Browsing School of Social Work by Subject "latent profile analysis"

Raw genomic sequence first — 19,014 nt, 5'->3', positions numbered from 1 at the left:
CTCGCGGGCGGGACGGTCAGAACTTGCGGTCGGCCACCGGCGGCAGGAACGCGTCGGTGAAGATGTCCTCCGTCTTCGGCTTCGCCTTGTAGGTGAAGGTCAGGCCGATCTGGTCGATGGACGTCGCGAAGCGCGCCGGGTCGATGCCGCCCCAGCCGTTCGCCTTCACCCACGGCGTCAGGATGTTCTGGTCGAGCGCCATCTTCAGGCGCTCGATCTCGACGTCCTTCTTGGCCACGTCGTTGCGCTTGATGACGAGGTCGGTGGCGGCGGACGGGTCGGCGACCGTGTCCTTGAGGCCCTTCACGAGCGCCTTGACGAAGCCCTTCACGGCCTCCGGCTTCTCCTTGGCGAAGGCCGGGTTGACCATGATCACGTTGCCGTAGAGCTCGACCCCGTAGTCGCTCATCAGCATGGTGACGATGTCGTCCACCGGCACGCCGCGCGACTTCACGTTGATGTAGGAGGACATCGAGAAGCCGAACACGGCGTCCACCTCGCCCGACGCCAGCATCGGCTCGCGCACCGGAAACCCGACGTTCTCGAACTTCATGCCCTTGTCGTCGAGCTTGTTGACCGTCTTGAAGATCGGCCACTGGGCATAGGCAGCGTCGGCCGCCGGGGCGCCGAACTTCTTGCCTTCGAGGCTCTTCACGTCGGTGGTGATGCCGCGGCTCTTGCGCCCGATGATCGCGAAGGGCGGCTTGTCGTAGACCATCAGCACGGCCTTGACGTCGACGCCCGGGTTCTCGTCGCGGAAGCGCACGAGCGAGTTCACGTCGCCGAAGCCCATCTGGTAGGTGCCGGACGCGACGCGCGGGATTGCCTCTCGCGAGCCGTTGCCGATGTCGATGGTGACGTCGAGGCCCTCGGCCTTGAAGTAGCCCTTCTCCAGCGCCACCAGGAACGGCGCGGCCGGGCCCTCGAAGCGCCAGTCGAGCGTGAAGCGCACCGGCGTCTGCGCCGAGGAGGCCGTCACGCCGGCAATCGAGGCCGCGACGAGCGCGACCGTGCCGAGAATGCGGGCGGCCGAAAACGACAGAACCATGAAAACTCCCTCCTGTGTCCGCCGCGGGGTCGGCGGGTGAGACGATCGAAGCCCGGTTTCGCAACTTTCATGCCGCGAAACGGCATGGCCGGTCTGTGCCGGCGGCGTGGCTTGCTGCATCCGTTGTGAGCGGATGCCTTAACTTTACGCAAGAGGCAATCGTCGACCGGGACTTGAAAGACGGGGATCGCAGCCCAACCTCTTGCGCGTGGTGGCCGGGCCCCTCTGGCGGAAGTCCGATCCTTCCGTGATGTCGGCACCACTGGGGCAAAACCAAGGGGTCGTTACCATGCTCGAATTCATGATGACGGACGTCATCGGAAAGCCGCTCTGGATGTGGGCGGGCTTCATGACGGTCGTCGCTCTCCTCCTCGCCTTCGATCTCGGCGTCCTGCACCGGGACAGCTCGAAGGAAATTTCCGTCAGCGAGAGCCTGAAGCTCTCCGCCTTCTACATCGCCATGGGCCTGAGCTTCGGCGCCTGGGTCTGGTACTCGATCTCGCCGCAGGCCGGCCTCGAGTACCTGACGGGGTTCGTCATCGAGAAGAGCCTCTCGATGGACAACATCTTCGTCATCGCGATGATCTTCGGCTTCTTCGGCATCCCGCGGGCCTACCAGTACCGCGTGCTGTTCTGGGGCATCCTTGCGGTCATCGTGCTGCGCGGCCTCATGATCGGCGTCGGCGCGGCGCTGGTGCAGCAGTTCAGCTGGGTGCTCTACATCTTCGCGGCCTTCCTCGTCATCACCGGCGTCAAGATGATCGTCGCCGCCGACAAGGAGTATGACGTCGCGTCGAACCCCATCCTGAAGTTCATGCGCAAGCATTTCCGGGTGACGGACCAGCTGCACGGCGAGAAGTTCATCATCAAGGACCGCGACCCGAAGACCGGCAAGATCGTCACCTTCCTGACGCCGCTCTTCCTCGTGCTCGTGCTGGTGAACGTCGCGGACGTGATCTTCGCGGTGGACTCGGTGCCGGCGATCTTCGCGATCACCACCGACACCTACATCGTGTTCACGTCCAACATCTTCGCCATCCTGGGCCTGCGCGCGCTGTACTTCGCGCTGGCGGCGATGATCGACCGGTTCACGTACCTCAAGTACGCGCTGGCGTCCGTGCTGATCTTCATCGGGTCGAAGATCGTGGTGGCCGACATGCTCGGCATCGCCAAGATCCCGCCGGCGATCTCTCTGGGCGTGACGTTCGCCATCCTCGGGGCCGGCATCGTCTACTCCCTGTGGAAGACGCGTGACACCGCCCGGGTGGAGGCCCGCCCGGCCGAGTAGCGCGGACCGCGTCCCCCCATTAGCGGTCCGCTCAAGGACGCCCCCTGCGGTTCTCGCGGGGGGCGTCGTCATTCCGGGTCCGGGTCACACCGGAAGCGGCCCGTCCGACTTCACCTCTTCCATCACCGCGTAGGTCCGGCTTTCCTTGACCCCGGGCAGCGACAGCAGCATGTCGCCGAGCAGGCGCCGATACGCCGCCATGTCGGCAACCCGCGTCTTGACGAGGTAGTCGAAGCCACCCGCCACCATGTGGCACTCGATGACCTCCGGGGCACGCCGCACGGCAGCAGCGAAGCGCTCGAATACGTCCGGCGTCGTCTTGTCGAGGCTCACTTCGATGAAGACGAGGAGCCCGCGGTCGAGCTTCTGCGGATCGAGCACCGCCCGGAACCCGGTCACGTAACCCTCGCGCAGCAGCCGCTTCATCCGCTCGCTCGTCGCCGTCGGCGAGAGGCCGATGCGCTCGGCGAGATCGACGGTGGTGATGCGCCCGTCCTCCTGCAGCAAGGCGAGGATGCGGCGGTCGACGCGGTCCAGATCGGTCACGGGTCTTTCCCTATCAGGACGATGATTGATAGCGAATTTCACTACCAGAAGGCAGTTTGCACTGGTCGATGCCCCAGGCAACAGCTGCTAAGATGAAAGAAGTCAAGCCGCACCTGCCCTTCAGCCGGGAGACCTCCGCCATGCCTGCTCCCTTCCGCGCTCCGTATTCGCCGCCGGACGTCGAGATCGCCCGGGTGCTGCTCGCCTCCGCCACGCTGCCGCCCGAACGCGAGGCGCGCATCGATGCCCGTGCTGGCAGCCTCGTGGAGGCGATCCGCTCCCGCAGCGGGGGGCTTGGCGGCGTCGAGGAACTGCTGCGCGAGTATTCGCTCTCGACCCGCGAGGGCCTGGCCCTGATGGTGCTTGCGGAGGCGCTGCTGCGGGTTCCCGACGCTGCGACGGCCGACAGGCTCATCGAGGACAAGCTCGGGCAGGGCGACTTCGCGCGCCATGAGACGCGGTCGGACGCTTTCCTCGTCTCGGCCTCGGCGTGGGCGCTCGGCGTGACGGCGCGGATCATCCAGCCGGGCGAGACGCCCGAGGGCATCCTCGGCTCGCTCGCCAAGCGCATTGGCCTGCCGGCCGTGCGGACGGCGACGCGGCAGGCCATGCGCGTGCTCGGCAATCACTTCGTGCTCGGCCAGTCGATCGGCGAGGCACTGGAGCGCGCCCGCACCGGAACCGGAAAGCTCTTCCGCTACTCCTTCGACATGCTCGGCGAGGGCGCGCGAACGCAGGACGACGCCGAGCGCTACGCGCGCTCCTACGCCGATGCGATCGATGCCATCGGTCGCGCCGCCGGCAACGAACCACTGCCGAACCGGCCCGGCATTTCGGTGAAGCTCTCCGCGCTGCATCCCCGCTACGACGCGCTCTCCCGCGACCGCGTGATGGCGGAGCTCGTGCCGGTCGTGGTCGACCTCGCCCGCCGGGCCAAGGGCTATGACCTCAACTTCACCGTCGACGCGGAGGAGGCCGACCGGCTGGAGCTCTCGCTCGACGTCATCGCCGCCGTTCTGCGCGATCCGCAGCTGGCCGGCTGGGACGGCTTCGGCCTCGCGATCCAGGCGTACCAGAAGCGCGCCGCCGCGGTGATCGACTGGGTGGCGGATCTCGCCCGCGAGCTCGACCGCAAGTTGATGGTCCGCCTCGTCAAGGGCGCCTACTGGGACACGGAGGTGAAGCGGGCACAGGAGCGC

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Time-Use and Well-Being in Family and Other Unpaid Caregivers of Older AdultsDue to the intensive time commitment for caregiving, caregivers report limited freedom to engage with others, participate in physical activities, pursue leisure activities, and have adequate time for sleep. Few studies have focused on caregivers’ time-use across different activities, particularly how different patterns of time-use are associated with well-being. This study aimed to: (1) identify time-use profiles of family caregivers of older adults, (2) examine associations between identified time-use profiles and caregiver well-being, and (3) assess whether the effects of gender and race on caregiver well-being vary by the identified time-use profiles. I analyzed 1,640 family caregivers of community-dwelling older adults by combining secondary data from Round 7 (2017) of the National Study of Caregiving and the National Health and Aging Trends Study. I conducted latent profile analysis to estimate time-use profiles including covariates and outcomes. Three classes of caregivers emerged based on time-use patterns. The High Committed class (20%) spent the longest time in non-eldercare related committed activities, such as household activities and paid work. The High Discretionary class (49%) spent the highest amount of discretionary time, including social activities, physical activities, and other free-time activities. They also spent the least amount of non-eldercare committed time compared to the other two caregiver types. Lastly, the Balanced class (31%) allocated time relatively evenly in all activities. When comparing well-being outcomes between time-use profiles, caregivers in the High Discretionary class had worse self-rated health but lower levels of anxiety than the Balanced class. This study also found significant gender differences in depression, which varied by time-use profiles. Research on time-use and caregiver well-being may help identify at-risk caregiver groups based on lifestyle profiles and develop targeted policies to promote better caregiver well-being.